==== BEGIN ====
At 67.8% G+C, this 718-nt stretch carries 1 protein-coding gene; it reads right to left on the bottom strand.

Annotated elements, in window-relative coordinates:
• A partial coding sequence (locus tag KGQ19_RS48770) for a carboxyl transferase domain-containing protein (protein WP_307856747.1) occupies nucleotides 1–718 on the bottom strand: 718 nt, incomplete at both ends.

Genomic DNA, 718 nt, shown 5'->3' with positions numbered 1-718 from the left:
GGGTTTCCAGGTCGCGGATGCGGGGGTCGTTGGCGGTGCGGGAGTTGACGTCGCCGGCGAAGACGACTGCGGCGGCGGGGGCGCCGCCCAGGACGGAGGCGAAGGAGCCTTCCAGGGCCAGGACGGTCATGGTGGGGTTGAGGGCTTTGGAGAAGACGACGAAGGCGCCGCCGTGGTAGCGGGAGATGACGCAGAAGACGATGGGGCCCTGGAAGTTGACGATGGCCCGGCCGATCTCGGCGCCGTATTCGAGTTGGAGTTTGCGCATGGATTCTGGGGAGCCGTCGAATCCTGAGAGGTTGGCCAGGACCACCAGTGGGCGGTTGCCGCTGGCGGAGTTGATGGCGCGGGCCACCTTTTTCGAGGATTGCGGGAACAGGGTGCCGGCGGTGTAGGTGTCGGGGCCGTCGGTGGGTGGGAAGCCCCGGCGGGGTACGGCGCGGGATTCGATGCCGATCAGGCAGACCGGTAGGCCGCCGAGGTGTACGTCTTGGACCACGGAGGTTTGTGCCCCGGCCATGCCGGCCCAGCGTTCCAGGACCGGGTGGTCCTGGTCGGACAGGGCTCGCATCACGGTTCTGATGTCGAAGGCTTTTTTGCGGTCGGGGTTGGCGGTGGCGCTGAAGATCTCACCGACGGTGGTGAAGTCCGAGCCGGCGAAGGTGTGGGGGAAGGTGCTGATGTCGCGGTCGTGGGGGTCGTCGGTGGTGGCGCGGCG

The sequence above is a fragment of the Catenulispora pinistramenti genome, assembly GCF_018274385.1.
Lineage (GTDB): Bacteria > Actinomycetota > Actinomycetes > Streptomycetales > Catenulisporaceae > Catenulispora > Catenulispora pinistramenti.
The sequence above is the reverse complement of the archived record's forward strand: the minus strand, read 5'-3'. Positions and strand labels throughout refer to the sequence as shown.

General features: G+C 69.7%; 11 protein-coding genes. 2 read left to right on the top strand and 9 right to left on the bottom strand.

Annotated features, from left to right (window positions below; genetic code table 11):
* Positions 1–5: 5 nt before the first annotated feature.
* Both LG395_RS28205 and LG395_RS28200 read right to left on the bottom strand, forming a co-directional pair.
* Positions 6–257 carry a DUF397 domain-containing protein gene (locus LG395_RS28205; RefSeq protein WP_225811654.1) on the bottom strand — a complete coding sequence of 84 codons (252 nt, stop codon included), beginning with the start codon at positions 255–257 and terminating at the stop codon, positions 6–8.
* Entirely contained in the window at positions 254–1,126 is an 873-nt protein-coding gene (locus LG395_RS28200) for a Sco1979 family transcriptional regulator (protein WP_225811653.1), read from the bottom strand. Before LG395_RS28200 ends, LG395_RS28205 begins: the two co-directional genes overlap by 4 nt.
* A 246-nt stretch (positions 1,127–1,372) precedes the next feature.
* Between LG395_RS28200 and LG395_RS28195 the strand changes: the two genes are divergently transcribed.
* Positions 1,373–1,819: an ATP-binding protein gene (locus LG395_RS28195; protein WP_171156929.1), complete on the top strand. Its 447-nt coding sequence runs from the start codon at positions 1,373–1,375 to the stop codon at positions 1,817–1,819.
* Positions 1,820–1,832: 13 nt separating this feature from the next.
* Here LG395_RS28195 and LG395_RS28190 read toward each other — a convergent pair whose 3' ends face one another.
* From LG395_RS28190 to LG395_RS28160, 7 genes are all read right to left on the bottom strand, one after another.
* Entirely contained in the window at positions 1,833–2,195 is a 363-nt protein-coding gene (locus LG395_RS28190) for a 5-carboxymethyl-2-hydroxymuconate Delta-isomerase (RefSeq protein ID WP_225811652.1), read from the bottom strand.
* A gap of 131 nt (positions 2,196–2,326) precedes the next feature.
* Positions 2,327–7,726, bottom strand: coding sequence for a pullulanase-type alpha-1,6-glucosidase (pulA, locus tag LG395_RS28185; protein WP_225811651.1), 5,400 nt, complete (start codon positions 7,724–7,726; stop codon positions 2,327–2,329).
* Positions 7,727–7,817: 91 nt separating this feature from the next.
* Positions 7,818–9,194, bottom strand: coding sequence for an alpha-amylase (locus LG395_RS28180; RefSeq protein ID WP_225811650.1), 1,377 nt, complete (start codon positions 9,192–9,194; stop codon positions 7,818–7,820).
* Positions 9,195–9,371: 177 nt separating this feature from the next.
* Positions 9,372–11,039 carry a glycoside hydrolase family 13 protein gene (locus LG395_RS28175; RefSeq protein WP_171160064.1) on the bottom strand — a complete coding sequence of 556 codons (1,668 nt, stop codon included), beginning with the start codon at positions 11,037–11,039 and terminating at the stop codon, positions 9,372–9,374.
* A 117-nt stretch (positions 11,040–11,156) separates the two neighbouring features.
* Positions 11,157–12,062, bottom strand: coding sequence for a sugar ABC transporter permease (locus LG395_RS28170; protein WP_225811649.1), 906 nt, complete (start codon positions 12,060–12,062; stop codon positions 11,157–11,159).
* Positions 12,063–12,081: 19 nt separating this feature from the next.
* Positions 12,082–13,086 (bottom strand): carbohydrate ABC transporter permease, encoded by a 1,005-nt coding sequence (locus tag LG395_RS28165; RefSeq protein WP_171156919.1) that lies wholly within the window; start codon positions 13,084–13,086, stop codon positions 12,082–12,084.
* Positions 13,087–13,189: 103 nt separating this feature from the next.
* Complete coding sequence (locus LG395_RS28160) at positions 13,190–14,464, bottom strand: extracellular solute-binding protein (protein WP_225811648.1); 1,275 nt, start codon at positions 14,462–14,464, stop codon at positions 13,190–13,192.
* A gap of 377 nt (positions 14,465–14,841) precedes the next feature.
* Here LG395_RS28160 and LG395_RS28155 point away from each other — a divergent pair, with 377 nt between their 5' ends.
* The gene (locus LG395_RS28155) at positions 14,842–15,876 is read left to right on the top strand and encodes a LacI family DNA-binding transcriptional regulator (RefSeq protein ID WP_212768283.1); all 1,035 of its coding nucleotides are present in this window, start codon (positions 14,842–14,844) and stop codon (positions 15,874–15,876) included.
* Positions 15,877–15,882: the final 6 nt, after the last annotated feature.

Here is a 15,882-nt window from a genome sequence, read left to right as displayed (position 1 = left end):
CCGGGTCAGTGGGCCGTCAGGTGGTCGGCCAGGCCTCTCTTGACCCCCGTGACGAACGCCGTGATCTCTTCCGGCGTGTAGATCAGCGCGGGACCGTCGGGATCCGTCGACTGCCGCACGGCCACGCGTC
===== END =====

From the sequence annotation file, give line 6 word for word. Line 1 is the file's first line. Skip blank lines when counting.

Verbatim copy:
The sequence above is a fragment of the Catenulispora pinistramenti genome, assembly GCF_018274385.1.